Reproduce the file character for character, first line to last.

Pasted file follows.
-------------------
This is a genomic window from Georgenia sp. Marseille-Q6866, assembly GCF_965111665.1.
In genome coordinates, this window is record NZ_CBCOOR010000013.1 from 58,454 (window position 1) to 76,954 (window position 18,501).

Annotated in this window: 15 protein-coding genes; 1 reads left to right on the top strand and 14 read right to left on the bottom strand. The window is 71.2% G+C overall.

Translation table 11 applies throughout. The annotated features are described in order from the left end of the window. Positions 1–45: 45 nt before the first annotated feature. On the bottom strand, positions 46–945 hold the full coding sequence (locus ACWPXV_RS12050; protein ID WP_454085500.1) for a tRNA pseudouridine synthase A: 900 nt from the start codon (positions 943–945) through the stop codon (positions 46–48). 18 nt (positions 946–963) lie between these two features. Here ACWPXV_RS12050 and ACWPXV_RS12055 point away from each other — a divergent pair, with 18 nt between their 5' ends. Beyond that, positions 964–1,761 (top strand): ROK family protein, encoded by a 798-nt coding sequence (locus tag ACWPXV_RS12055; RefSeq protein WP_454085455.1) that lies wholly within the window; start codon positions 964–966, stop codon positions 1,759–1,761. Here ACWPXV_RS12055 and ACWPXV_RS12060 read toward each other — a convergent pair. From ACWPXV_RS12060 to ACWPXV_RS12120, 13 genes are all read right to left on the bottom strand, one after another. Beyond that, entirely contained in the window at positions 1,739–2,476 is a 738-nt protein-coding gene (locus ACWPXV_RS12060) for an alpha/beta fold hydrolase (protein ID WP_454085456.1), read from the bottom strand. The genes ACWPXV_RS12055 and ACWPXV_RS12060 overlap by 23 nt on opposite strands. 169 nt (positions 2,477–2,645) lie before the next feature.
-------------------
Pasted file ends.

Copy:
This is a genomic window from Georgenia sp. Marseille-Q6866, assembly GCF_965111665.1.
In genome coordinates, this window is record NZ_CBCOOR010000013.1 from 58,454 (window position 1) to 76,954 (window position 18,501).

Annotated in this window: 15 protein-coding genes; 1 reads left to right on the top strand and 14 read right to left on the bottom strand. The window is 71.2% G+C overall.

Translation table 11 applies throughout. The annotated features are described in order from the left end of the window. Positions 1–45: 45 nt before the first annotated feature. On the bottom strand, positions 46–945 hold the full coding sequence (locus ACWPXV_RS12050; protein ID WP_454085500.1) for a tRNA pseudouridine synthase A: 900 nt from the start codon (positions 943–945) through the stop codon (positions 46–48). 18 nt (positions 946–963) lie between these two features. Here ACWPXV_RS12050 and ACWPXV_RS12055 point away from each other — a divergent pair, with 18 nt between their 5' ends. Beyond that, positions 964–1,761 (top strand): ROK family protein, encoded by a 798-nt coding sequence (locus tag ACWPXV_RS12055; RefSeq protein WP_454085455.1) that lies wholly within the window; start codon positions 964–966, stop codon positions 1,759–1,761. Here ACWPXV_RS12055 and ACWPXV_RS12060 read toward each other — a convergent pair. From ACWPXV_RS12060 to ACWPXV_RS12120, 13 genes are all read right to left on the bottom strand, one after another. Beyond that, entirely contained in the window at positions 1,739–2,476 is a 738-nt protein-coding gene (locus ACWPXV_RS12060) for an alpha/beta fold hydrolase (protein ID WP_454085456.1), read from the bottom strand. The genes ACWPXV_RS12055 and ACWPXV_RS12060 overlap by 23 nt on opposite strands. 169 nt (positions 2,477–2,645) lie before the next feature.